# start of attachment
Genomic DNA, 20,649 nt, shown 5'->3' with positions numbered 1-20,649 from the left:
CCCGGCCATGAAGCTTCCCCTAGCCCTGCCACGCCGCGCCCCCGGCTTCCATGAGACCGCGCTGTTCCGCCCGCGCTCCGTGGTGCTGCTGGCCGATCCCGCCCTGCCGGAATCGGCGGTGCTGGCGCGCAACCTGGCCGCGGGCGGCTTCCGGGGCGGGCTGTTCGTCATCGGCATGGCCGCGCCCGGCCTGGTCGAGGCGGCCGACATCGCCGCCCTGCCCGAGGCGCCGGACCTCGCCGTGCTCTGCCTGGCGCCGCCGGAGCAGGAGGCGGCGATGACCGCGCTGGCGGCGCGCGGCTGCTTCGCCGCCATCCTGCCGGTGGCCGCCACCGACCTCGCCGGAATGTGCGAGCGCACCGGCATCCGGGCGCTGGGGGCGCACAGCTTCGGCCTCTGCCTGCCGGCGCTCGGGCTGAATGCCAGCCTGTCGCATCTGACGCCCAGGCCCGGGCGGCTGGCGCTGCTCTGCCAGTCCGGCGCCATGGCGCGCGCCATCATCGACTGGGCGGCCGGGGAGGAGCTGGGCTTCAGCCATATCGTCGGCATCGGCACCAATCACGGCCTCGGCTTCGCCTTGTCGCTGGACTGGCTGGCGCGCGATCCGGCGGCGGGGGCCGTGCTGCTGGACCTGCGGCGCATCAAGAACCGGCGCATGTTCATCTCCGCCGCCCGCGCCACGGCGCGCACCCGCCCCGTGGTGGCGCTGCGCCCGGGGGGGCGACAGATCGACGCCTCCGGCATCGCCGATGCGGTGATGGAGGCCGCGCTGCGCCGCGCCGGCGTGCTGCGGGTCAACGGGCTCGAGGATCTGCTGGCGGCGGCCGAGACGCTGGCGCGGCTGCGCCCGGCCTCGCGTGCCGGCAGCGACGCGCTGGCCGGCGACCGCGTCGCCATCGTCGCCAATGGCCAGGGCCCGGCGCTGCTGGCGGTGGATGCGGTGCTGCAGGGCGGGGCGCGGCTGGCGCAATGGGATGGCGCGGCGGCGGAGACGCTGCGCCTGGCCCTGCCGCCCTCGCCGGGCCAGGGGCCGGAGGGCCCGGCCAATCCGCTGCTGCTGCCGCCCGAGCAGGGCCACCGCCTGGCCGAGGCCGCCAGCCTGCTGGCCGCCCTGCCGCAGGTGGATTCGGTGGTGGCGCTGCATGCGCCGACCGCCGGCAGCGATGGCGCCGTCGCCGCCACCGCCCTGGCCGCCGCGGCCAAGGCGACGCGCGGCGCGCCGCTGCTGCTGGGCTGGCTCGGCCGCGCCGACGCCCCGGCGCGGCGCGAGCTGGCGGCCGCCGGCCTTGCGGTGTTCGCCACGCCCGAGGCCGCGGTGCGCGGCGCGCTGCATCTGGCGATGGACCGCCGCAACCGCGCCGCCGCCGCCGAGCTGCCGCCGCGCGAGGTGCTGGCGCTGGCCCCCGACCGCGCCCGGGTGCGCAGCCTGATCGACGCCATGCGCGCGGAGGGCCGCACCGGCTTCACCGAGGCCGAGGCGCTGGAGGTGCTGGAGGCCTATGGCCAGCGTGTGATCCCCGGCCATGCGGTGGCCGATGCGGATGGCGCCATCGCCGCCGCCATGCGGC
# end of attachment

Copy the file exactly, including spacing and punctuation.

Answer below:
Genomic DNA, 20,649 nt, shown 5'->3' with positions numbered 1-20,649 from the left:
CCCGGCCATGAAGCTTCCCCTAGCCCTGCCACGCCGCGCCCCCGGCTTCCATGAGACCGCGCTGTTCCGCCCGCGCTCCGTGGTGCTGCTGGCCGATCCCGCCCTGCCGGAATCGGCGGTGCTGGCGCGCAACCTGGCCGCGGGCGGCTTCCGGGGCGGGCTGTTCGTCATCGGCATGGCCGCGCCCGGCCTGGTCGAGGCGGCCGACATCGCCGCCCTGCCCGAGGCGCCGGACCTCGCCGTGCTCTGCCTGGCGCCGCCGGAGCAGGAGGCGGCGATGACCGCGCTGGCGGCGCGCGGCTGCTTCGCCGCCATCCTGCCGGTGGCCGCCACCGACCTCGCCGGAATGTGCGAGCGCACCGGCATCCGGGCGCTGGGGGCGCACAGCTTCGGCCTCTGCCTGCCGGCGCTCGGGCTGAATGCCAGCCTGTCGCATCTGACGCCCAGGCCCGGGCGGCTGGCGCTGCTCTGCCAGTCCGGCGCCATGGCGCGCGCCATCATCGACTGGGCGGCCGGGGAGGAGCTGGGCTTCAGCCATATCGTCGGCATCGGCACCAATCACGGCCTCGGCTTCGCCTTGTCGCTGGACTGGCTGGCGCGCGATCCGGCGGCGGGGGCCGTGCTGCTGGACCTGCGGCGCATCAAGAACCGGCGCATGTTCATCTCCGCCGCCCGCGCCACGGCGCGCACCCGCCCCGTGGTGGCGCTGCGCCCGGGGGGGCGACAGATCGACGCCTCCGGCATCGCCGATGCGGTGATGGAGGCCGCGCTGCGCCGCGCCGGCGTGCTGCGGGTCAACGGGCTCGAGGATCTGCTGGCGGCGGCCGAGACGCTGGCGCGGCTGCGCCCGGCCTCGCGTGCCGGCAGCGACGCGCTGGCCGGCGACCGCGTCGCCATCGTCGCCAATGGCCAGGGCCCGGCGCTGCTGGCGGTGGATGCGGTGCTGCAGGGCGGGGCGCGGCTGGCGCAATGGGATGGCGCGGCGGCGGAGACGCTGCGCCTGGCCCTGCCGCCCTCGCCGGGCCAGGGGCCGGAGGGCCCGGCCAATCCGCTGCTGCTGCCGCCCGAGCAGGGCCACCGCCTGGCCGAGGCCGCCAGCCTGCTGGCCGCCCTGCCGCAGGTGGATTCGGTGGTGGCGCTGCATGCGCCGACCGCCGGCAGCGATGGCGCCGTCGCCGCCACCGCCCTGGCCGCCGCGGCCAAGGCGACGCGCGGCGCGCCGCTGCTGCTGGGCTGGCTCGGCCGCGCCGACGCCCCGGCGCGGCGCGAGCTGGCGGCCGCCGGCCTTGCGGTGTTCGCCACGCCCGAGGCCGCGGTGCGCGGCGCGCTGCATCTGGCGATGGACCGCCGCAACCGCGCCGCCGCCGCCGAGCTGCCGCCGCGCGAGGTGCTGGCGCTGGCCCCCGACCGCGCCCGGGTGCGCAGCCTGATCGACGCCATGCGCGCGGAGGGCCGCACCGGCTTCACCGAGGCCGAGGCGCTGGAGGTGCTGGAGGCCTATGGCCAGCGTGTGATCCCCGGCCATGCGGTGGCCGATGCGGATGGCGCCATCGCCGCCGCCATGCGGC